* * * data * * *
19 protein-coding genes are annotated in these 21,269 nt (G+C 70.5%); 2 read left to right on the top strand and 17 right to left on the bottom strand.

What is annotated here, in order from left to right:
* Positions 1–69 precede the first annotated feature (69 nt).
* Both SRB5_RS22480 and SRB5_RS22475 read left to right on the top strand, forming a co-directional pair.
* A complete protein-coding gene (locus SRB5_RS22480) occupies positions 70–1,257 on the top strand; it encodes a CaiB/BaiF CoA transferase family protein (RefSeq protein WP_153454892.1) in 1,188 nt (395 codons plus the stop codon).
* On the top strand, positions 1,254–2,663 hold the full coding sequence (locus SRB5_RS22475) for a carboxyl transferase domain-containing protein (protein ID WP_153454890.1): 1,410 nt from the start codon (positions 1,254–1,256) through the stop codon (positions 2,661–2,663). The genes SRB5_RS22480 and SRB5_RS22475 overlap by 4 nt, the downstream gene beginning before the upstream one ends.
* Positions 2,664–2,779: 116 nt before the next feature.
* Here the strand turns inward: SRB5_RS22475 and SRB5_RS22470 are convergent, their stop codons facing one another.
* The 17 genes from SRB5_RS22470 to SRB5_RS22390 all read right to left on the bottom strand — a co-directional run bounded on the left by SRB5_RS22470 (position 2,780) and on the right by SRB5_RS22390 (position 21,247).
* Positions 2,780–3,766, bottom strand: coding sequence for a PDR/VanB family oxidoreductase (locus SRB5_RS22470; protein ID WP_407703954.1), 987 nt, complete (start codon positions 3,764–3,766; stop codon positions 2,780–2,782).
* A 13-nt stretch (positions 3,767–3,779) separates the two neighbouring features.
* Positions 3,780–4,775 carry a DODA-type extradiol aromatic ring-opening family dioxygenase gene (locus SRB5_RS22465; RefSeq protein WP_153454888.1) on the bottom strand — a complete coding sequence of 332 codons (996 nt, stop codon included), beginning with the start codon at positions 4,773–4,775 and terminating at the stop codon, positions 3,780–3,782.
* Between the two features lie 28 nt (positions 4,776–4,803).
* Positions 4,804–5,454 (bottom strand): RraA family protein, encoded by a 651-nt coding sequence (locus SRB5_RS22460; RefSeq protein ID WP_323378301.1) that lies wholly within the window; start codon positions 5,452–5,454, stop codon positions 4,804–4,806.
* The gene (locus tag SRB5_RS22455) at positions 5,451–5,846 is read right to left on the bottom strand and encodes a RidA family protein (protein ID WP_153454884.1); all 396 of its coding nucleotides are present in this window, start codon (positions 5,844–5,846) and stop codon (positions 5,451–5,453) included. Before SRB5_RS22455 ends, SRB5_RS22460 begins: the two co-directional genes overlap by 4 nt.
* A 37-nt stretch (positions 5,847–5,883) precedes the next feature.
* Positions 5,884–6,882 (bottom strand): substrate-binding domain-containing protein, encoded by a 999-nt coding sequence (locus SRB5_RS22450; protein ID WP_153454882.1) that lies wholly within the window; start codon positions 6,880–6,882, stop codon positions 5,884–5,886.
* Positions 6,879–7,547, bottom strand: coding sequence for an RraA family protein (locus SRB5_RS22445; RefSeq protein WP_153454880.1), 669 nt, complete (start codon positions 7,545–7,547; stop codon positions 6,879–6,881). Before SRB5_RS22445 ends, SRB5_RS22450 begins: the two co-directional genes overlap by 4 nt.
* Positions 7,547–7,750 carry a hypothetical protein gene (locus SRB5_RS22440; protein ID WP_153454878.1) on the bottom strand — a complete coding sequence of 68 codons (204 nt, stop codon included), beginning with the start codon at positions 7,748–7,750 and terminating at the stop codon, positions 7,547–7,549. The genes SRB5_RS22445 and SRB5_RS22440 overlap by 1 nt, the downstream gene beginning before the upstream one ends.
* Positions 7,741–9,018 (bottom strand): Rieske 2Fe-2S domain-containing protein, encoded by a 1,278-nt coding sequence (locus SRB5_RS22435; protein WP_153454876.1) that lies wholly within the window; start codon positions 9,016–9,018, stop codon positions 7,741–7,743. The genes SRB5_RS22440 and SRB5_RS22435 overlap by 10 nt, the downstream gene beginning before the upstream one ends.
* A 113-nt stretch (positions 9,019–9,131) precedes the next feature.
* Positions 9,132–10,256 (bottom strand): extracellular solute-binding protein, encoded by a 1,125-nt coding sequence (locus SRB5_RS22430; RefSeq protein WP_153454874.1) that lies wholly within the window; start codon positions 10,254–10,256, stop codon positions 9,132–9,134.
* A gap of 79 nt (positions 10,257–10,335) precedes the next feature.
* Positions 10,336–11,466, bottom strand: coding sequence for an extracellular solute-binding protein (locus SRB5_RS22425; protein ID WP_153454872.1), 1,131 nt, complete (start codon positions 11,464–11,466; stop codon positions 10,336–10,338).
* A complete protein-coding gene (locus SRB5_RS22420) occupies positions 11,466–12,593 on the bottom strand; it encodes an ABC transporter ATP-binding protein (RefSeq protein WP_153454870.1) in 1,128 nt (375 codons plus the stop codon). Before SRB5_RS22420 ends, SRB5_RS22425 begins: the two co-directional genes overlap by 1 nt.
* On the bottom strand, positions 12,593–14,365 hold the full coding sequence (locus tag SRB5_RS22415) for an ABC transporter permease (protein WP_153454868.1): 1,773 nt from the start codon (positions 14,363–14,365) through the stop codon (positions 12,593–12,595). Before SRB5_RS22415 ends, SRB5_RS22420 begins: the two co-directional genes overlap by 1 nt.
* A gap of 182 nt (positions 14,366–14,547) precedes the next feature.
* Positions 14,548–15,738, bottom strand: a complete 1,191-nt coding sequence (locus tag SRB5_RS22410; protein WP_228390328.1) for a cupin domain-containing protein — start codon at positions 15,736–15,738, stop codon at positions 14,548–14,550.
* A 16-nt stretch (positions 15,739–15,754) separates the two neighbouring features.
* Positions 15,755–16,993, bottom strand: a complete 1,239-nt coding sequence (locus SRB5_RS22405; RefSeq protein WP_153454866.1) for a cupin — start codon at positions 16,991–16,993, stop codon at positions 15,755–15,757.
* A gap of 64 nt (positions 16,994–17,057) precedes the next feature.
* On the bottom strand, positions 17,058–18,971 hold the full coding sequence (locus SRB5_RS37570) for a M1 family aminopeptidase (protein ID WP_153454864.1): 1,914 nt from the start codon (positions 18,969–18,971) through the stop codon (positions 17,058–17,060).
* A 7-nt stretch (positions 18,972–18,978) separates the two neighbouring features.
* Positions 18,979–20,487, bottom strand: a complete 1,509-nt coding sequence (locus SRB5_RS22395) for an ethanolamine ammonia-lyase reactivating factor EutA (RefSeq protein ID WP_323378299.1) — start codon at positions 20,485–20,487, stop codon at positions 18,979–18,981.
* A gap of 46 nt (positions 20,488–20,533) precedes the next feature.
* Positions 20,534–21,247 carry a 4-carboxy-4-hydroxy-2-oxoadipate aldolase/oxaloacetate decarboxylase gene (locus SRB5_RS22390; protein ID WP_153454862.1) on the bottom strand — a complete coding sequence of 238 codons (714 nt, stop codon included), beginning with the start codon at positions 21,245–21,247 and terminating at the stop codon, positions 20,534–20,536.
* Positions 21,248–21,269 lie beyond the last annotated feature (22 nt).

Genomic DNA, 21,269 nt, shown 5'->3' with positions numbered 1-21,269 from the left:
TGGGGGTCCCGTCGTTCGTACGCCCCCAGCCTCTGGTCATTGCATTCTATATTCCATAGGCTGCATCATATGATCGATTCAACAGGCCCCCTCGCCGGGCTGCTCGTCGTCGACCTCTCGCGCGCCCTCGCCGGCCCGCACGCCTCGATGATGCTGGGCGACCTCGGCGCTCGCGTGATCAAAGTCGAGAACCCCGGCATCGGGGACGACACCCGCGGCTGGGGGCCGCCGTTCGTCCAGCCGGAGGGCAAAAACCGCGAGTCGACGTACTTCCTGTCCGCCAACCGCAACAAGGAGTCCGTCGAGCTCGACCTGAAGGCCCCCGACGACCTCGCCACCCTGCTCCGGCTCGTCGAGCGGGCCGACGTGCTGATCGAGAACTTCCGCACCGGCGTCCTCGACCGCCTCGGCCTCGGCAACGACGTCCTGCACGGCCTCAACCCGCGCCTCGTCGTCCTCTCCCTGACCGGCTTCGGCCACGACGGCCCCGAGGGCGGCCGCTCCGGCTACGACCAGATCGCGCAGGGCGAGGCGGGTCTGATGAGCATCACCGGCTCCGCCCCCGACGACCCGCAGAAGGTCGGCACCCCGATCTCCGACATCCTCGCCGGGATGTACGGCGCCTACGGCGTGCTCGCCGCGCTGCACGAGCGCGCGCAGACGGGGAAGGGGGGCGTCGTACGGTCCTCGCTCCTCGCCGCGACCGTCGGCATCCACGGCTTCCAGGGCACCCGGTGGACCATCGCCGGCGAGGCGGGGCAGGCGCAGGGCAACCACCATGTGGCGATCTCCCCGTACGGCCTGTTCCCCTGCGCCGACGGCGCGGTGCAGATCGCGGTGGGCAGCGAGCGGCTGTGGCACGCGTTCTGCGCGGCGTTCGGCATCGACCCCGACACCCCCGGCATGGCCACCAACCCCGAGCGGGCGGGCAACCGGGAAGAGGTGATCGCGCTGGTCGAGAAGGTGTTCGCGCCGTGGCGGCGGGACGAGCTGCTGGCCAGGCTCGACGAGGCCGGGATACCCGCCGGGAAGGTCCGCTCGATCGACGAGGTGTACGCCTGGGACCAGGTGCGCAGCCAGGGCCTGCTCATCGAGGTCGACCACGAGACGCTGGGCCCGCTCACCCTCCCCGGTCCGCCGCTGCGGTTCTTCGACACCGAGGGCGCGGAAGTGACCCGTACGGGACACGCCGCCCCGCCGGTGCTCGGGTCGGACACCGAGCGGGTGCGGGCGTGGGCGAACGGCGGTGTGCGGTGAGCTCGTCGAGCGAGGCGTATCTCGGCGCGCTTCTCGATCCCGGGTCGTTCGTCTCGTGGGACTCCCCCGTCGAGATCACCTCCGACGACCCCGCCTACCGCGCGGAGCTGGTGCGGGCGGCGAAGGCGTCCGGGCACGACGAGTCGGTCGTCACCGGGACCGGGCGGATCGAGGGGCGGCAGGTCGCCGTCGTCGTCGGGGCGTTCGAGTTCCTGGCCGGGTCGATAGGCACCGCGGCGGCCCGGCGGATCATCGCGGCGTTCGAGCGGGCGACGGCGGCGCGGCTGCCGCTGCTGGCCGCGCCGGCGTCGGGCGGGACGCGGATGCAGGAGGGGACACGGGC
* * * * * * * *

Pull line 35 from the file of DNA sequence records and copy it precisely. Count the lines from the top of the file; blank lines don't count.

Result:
* A gap of 46 nt (positions 20,488–20,533) precedes the next feature.